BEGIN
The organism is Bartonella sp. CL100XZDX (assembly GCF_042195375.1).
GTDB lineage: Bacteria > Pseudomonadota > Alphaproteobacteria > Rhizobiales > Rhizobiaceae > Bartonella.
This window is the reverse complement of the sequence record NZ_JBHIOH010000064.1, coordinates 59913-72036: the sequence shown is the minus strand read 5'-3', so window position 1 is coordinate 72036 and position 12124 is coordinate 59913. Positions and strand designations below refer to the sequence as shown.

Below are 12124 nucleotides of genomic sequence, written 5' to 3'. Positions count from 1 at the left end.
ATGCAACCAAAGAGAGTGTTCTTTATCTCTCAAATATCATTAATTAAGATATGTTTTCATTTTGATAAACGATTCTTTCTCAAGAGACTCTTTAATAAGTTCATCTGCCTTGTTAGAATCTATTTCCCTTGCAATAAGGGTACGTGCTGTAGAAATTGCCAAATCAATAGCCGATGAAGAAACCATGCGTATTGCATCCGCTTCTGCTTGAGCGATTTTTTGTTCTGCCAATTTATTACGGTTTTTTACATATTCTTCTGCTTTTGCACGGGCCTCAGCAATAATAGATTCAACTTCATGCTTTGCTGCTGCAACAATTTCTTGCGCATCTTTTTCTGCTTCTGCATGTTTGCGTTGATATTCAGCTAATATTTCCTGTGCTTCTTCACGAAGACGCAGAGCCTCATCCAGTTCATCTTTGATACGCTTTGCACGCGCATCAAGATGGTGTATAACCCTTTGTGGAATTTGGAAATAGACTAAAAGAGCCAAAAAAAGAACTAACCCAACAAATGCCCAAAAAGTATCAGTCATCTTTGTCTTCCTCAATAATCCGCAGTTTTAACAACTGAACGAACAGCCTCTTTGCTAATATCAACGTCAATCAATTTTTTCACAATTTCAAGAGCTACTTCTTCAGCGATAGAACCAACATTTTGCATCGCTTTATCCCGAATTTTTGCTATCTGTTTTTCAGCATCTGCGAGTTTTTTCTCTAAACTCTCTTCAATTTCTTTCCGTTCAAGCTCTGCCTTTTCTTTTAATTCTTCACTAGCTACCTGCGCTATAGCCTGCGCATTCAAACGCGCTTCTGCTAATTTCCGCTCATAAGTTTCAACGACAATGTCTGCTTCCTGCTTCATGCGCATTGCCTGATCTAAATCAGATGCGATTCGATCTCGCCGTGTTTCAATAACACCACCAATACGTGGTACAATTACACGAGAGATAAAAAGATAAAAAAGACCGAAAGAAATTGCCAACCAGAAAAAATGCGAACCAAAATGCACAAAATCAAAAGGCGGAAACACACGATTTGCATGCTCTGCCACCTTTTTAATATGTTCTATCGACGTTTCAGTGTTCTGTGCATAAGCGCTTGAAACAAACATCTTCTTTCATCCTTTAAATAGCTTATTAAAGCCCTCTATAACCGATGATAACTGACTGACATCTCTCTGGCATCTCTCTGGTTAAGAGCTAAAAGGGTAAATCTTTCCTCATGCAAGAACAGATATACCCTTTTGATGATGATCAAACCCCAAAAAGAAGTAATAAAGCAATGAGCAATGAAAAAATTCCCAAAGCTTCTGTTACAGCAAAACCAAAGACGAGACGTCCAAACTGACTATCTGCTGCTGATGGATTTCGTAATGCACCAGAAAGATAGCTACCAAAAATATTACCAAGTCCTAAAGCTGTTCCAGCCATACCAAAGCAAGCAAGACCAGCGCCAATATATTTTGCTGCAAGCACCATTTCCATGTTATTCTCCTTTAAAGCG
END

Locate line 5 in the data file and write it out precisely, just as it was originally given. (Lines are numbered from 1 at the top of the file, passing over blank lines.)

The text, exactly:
ATGCAACCAAAGAGAGTGTTCTTTATCTCTCAAATATCATTAATTAAGATATGTTTTCATTTTGATAAACGATTCTTTCTCAAGAGACTCTTTAATAAGTTCATCTGCCTTGTTAGAATCTATTTCCCTTGCAATAAGGGTACGTGCTGTAGAAATTGCCAAATCAATAGCCGATGAAGAAACCATGCGTATTGCATCCGCTTCTGCTTGAGCGATTTTTTGTTCTGCCAATTTATTACGGTTTTTTACATATTCTTCTGCTTTTGCACGGGCCTCAGCAATAATAGATTCAACTTCATGCTTTGCTGCTGCAACAATTTCTTGCGCATCTTTTTCTGCTTCTGCATGTTTGCGTTGATATTCAGCTAATATTTCCTGTGCTTCTTCACGAAGACGCAGAGCCTCATCCAGTTCATCTTTGATACGCTTTGCACGCGCATCAAGATGGTGTATAACCCTTTGTGGAATTTGGAAATAGACTAAAAGAGCCAAAAAAAGAACTAACCCAACAAATGCCCAAAAAGTATCAGTCATCTTTGTCTTCCTCAATAATCCGCAGTTTTAACAACTGAACGAACAGCCTCTTTGCTAATATCAACGTCAATCAATTTTTTCACAATTTCAAGAGCTACTTCTTCAGCGATAGAACCAACATTTTGCATCGCTTTATCCCGAATTTTTGCTATCTGTTTTTCAGCATCTGCGAGTTTTTTCTCTAAACTCTCTTCAATTTCTTTCCGTTCAAGCTCTGCCTTTTCTTTTAATTCTTCACTAGCTACCTGCGCTATAGCCTGCGCATTCAAACGCGCTTCTGCTAATTTCCGCTCATAAGTTTCAACGACAATGTCTGCTTCCTGCTTCATGCGCATTGCCTGATCTAAATCAGATGCGATTCGATCTCGCCGTGTTTCAATAACACCACCAATACGTGGTACAATTACACGAGAGATAAAAAGATAAAAAAGACCGAAAGAAATTGCCAACCAGAAAAAATGCGAACCAAAATGCACAAAATCAAAAGGCGGAAACACACGATTTGCATGCTCTGCCACCTTTTTAATATGTTCTATCGACGTTTCAGTGTTCTGTGCATAAGCGCTTGAAACAAACATCTTCTTTCATCCTTTAAATAGCTTATTAAAGCCCTCTATAACCGATGATAACTGACTGACATCTCTCTGGCATCTCTCTGGTTAAGAGCTAAAAGGGTAAATCTTTCCTCATGCAAGAACAGATATACCCTTTTGATGATGATCAAACCCCAAAAAGAAGTAATAAAGCAATGAGCAATGAAAAAATTCCCAAAGCTTCTGTTACAGCAAAACCAAAGACGAGACGTCCAAACTGACTATCTGCTGCTGATGGATTTCGTAATGCACCAGAAAGATAGCTACCAAAAATATTACCAAGTCCTAAAGCTGTTCCAGCCATACCAAAGCAAGCAAGACCAGCGCCAATATATTTTGCTGCAAGCACCATTTCCATGTTATTCTCCTTTAAAGCG